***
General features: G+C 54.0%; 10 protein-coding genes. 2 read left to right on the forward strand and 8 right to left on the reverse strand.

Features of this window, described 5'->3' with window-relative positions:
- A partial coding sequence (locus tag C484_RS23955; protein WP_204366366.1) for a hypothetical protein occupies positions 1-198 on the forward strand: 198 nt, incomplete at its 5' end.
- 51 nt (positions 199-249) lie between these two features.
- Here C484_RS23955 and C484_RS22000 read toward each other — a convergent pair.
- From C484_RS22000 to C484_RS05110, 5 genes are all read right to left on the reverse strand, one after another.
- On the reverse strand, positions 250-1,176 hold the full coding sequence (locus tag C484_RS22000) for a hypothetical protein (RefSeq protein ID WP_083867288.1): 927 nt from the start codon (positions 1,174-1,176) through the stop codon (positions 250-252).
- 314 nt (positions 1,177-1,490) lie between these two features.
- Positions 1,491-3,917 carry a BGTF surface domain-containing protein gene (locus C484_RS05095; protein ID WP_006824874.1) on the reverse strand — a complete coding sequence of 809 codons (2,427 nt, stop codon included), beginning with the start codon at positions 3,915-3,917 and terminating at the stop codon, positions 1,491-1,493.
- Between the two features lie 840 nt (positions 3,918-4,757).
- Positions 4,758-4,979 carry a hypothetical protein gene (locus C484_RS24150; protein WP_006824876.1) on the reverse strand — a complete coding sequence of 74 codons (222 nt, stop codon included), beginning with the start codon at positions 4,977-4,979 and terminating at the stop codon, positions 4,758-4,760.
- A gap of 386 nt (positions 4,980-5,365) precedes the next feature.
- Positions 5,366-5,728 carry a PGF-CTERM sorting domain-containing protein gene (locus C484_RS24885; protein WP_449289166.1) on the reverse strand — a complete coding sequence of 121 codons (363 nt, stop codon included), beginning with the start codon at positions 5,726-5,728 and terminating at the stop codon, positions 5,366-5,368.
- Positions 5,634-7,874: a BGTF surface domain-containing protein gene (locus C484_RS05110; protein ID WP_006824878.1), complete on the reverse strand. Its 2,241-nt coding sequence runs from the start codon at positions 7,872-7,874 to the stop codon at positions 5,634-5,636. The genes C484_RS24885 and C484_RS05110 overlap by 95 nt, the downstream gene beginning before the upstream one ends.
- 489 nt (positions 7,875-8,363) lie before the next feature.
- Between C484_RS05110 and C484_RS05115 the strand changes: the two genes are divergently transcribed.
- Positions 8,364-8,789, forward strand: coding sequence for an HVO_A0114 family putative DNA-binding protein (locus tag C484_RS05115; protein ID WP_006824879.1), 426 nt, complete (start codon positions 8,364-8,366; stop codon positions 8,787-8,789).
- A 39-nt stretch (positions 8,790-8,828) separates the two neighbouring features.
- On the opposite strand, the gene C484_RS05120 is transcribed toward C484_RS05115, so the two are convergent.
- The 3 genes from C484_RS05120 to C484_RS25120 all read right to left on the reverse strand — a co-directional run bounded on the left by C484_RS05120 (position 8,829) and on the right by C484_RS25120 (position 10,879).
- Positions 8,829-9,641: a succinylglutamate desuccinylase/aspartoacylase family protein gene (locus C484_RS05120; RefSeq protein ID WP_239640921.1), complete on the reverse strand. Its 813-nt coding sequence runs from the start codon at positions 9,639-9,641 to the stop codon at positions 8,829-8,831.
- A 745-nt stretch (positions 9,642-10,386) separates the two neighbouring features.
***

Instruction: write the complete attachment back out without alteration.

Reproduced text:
General features: G+C 54.0%; 10 protein-coding genes. 2 read left to right on the forward strand and 8 right to left on the reverse strand.

Features of this window, described 5'->3' with window-relative positions:
- A partial coding sequence (locus tag C484_RS23955; protein WP_204366366.1) for a hypothetical protein occupies positions 1-198 on the forward strand: 198 nt, incomplete at its 5' end.
- 51 nt (positions 199-249) lie between these two features.
- Here C484_RS23955 and C484_RS22000 read toward each other — a convergent pair.
- From C484_RS22000 to C484_RS05110, 5 genes are all read right to left on the reverse strand, one after another.
- On the reverse strand, positions 250-1,176 hold the full coding sequence (locus tag C484_RS22000) for a hypothetical protein (RefSeq protein ID WP_083867288.1): 927 nt from the start codon (positions 1,174-1,176) through the stop codon (positions 250-252).
- 314 nt (positions 1,177-1,490) lie between these two features.
- Positions 1,491-3,917 carry a BGTF surface domain-containing protein gene (locus C484_RS05095; protein ID WP_006824874.1) on the reverse strand — a complete coding sequence of 809 codons (2,427 nt, stop codon included), beginning with the start codon at positions 3,915-3,917 and terminating at the stop codon, positions 1,491-1,493.
- Between the two features lie 840 nt (positions 3,918-4,757).
- Positions 4,758-4,979 carry a hypothetical protein gene (locus C484_RS24150; protein WP_006824876.1) on the reverse strand — a complete coding sequence of 74 codons (222 nt, stop codon included), beginning with the start codon at positions 4,977-4,979 and terminating at the stop codon, positions 4,758-4,760.
- A gap of 386 nt (positions 4,980-5,365) precedes the next feature.
- Positions 5,366-5,728 carry a PGF-CTERM sorting domain-containing protein gene (locus C484_RS24885; protein WP_449289166.1) on the reverse strand — a complete coding sequence of 121 codons (363 nt, stop codon included), beginning with the start codon at positions 5,726-5,728 and terminating at the stop codon, positions 5,366-5,368.
- Positions 5,634-7,874: a BGTF surface domain-containing protein gene (locus C484_RS05110; protein ID WP_006824878.1), complete on the reverse strand. Its 2,241-nt coding sequence runs from the start codon at positions 7,872-7,874 to the stop codon at positions 5,634-5,636. The genes C484_RS24885 and C484_RS05110 overlap by 95 nt, the downstream gene beginning before the upstream one ends.
- 489 nt (positions 7,875-8,363) lie before the next feature.
- Between C484_RS05110 and C484_RS05115 the strand changes: the two genes are divergently transcribed.
- Positions 8,364-8,789, forward strand: coding sequence for an HVO_A0114 family putative DNA-binding protein (locus tag C484_RS05115; protein ID WP_006824879.1), 426 nt, complete (start codon positions 8,364-8,366; stop codon positions 8,787-8,789).
- A 39-nt stretch (positions 8,790-8,828) separates the two neighbouring features.
- On the opposite strand, the gene C484_RS05120 is transcribed toward C484_RS05115, so the two are convergent.
- The 3 genes from C484_RS05120 to C484_RS25120 all read right to left on the reverse strand — a co-directional run bounded on the left by C484_RS05120 (position 8,829) and on the right by C484_RS25120 (position 10,879).
- Positions 8,829-9,641: a succinylglutamate desuccinylase/aspartoacylase family protein gene (locus C484_RS05120; RefSeq protein ID WP_239640921.1), complete on the reverse strand. Its 813-nt coding sequence runs from the start codon at positions 9,639-9,641 to the stop codon at positions 8,829-8,831.
- A 745-nt stretch (positions 9,642-10,386) separates the two neighbouring features.